No Increase in the Size of NSW Apartments 2

Friday, May 15th, 2015
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NSW has moved to quell the controversy provoked by a recent court ruling that would have dramatically raised the minimum floorspace requirements for apartments.

NSW will not increase apartment size requirements despite a controversial court ruling made in April which would have dramatically raised the minimum dimensions of residential units throughout the state.

Planning Minister Rob Stokes will override the ruling issued by the state’s Land and Environment Court in April calling for the adoption of an alternative set of guidelines for minimum apartment sizes, and instead confirm the existing “rule of thumb” standards that have long prevailed within the industry.

In a review of the planning guidelines scheduled for publication at the end of the month Stokes will confirm the sizes standards for smaller apartments as 35 square metres for studios, 50 square metres for single bedroom units, and 70 square metres for two bedroom apartments.

“This will provide certainty for the community and industry, and is consistent with approaches in other global cities like London, New York and Auckland,” said a spokesperson for Stokes. “If there is market demand, clearly apartments can be bigger than the minimum size.”

In addition to affirming the existing standards for units with two bedrooms or less, the review will also reduce the minimum floorspace requirement for three bedroom apartments from 95 square metres to 90 metres when they only have a single bathroom.

The ruling made in April by the NSW Land and Environmental Court had provoked uproar within the industry, with concerns raised over the potential confusion caused by the proposed changes and their impact upon housing affordability.

In the ruling issued on April 9 concerning Botany City Council v Botany Developments Pty Ltd (No 2) Justice Sheehan said that the “rules of thumb” of the Residential Flat Design Code that are generally employed were not the appropriate guideline for minimum apartment sizes.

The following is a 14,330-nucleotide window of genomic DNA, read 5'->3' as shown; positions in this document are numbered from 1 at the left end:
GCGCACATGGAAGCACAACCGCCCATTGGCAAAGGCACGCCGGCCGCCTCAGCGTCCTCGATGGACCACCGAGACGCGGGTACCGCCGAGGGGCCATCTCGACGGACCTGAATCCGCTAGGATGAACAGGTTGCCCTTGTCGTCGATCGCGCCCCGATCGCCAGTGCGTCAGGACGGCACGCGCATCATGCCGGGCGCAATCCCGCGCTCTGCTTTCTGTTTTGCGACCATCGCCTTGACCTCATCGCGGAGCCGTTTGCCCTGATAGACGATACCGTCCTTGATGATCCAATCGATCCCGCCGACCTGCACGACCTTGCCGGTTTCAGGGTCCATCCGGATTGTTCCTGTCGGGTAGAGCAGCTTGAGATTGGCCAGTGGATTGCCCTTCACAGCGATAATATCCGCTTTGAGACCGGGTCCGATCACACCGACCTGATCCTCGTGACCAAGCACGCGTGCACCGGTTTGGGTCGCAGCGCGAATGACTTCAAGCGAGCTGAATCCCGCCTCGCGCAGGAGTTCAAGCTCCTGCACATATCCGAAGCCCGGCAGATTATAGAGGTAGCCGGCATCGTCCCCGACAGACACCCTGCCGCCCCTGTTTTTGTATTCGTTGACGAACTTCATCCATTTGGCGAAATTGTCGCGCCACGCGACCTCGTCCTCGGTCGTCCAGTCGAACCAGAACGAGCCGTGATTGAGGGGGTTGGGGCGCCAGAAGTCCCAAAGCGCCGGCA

According to the rules of thumb the recommended size for a single bedroom apartment is 50 square metres, 70 square metres for a two bedroom apartment and 95 metres for a three bedroom apartment.

Justice Sheehan instead pointed to an adjacent table in the Residential Flat Design Code as providing the correct minimum dimensions for apartments in the state.

The code’s table diverges significantly from the rules of thumb, advocating at least 58 square meres for a one bedroom apartment, 91 square metres for a two bedroom apartment, as well as a sizeable 53 additional square metres for three bedroom apartments.

Stokes’ decision to knock back the ruling arrives just as Victoria moves to introduce minimum floorspace requirements in order to combat the problem of cramped apartment developments throughout the state.

A new report from the Victorian government indicates that over three quarters of one-bedroom units under development in the state are 50 square metres or less in area.

This means that a sizeable percentage of Victorian apartments would be illegal to build in Sydney, where the minimum floorspace is 50 square metres for a single bedroom unit.

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  1. Robert Emerald

    Much as these type of living arrangements do appear cramped, these micro style apartments may be suitable for some who are prepared to cede greater comfort in order to live closer to the CBD. This decision, therefore is probably a good thing.

    That said, notwithstanding housing affordability challenges, minimum apartment sizes do have their place.

    • Keong Soh

      So far there has not been any information on what constitutes the size of an apartment. From my deduction of sizes advertised of units, the garage/parking space seems to be included. Not sure if the balcony is included as they tend to be a smaller percentage of the total. With a 50sqm unit, 13sqm of garage space is significant. So are we left with 37sqm of living space. Why does the garage have to be included in the total floor space as they are now mostly in the basement. Seems to me there needs to be a lot more discussion on Floor Space Ratio (FSR) allowed and this is dictated by the measure number of people/hectare. We will have to live in garages soon!. Simply by not including (not sure if it is btw) will release 13sqm for living. Not bad for one stroke of the pen.